January 15, 2018

Crisis: Shithole Country, MLK Jr, Antarctic Trouble, Empathy, Whitehouse Liars


1. Summary
Crisis Files
     A. Selections from January 15, 2018.


This is a Nederlog of Monday, January 15, 2018.

1. Summary

This is a
crisis log but it is a bit different from how it was the last five years:

I have been writing about the crisis since September 1, 2008 (in Dutch, but since 2010 in English) and about the enormous dangers of surveillance (by secret services and by many rich commercial entities) since June 10, 2013, and I will continue with it.

On the moment and since more than two years (!!!!) I have problems with the company that is supposed to take care that my site is visible [1] and with my health, but I am still writing a Nederlog every day and I shall continue.

Section 2. Crisis Files

These are five crisis files that are all well worth reading:

A. Selections from January 15, 2018

These are five crisis files that are all well worth reading:
1. You Don’t Need a Telescope to Find a ‘Shithole Country’
2. Martin Luther King’s Revolutionary Dream Deferred
3. Unstable East Antarctic Ice Sheet Could Spell Catastrophe
4. Why So Little Empathy and Compassion Within American Culture?
5. White House Denies Reality Yet Again
The items 1 - 5 are today's selections from the 35 sites that I look at every morning. The indented text under each link is quoted from the link that starts the item. Unindented text is by me:

1. You Don’t Need a Telescope to Find a ‘Shithole Country’

This article is by Chris Hedges on Truthdig. It starts with memories of Chris Hedges of his five years in El Salvador, and then proceeds as follows (and I like it that this article spells "shithole" correctly, and not as "sh_thole"):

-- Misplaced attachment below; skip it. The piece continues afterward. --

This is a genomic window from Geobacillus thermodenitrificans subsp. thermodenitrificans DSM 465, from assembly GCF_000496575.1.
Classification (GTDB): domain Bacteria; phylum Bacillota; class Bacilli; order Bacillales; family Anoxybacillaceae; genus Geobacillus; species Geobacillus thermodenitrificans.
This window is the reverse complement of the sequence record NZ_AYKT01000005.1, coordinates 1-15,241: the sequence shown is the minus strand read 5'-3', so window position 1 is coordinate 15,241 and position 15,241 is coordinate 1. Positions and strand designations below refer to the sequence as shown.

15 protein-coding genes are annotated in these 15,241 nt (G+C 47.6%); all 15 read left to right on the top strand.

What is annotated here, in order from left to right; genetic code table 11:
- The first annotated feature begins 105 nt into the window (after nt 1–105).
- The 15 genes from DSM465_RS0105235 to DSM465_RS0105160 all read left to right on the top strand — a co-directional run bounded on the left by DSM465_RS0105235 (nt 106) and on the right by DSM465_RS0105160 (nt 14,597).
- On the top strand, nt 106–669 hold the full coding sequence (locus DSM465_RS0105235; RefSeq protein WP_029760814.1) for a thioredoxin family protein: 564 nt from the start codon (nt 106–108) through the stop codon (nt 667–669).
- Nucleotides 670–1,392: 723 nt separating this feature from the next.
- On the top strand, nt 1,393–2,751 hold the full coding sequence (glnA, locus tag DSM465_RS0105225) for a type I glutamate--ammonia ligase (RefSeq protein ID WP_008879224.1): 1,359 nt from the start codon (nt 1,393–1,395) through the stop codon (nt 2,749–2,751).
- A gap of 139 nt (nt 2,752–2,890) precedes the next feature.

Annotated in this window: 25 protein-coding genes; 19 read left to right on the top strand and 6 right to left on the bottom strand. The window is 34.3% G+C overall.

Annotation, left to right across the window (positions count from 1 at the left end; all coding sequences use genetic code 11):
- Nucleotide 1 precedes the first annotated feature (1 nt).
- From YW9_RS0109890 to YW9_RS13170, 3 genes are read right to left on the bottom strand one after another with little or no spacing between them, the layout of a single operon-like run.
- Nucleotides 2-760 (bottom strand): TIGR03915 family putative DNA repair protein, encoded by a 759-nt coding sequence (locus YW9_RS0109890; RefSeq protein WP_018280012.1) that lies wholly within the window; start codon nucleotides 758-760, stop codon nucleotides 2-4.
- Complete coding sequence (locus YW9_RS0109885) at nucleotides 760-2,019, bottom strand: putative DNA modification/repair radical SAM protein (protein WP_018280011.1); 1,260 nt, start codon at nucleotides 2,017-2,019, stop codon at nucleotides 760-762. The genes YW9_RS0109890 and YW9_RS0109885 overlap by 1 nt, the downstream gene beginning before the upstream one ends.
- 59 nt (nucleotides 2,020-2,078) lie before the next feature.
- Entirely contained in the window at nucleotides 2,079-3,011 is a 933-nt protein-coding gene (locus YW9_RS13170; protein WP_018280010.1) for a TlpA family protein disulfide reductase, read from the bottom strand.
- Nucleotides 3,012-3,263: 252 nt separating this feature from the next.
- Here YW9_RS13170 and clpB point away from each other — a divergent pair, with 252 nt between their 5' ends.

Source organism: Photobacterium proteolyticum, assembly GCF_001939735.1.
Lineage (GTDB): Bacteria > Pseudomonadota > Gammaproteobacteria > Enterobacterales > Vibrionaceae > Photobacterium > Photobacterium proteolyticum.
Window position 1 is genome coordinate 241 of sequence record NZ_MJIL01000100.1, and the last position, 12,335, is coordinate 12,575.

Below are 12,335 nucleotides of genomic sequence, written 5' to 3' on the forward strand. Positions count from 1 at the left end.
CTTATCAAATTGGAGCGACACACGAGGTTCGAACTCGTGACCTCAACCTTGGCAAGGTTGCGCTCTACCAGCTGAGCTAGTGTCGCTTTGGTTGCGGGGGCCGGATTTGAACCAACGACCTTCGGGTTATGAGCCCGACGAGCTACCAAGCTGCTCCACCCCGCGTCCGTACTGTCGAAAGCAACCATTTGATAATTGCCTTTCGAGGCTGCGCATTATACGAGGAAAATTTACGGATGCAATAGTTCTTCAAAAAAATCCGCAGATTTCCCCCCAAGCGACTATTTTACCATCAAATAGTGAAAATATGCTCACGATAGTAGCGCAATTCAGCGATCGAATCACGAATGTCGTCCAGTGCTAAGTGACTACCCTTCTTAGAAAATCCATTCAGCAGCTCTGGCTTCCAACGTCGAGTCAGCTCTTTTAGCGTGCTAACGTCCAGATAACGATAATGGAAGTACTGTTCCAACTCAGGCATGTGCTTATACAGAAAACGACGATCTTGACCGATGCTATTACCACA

But, far to the north, was a shithole country ruled by a former B-list movie actor who had starred in “Bedtime for Bonzo” and who was in the early stages of dementia. This shithole country, which saw the world in black and white, communist and capitalist, was determined to thwart the aspirations of the poor and the landless. It would not permit the profits of its companies, such as United Fruit, or the power of the pliant oligarch class that did its bidding in El Salvador, to be impeded. It had disdain for the aspirations of the poor, especially the poor of Latin American or Africa, the wretched of the earth, as writer Frantz Fanon called them, people who in the eyes of those who ruled the shithole country should toil in misery all their lives for the oligarchs and the big American companies allied with them. Let the poor, brown and black people go hungry, watch their children die of sickness or be murdered. Power and wealth, those who ruled this shithole country believed, was theirs by divine right. They, as the lords of shithole-dom, were endowed with special attributes. God blessed shithole countries.
Obviously, this is directed at Trump's disqualifying remarks - and indeed I think Hedges is quite right in saying that "Power and wealth, those who ruled this shithole country believed, was theirs by divine right. They, as the lords of shithole-dom, were endowed with special attributes."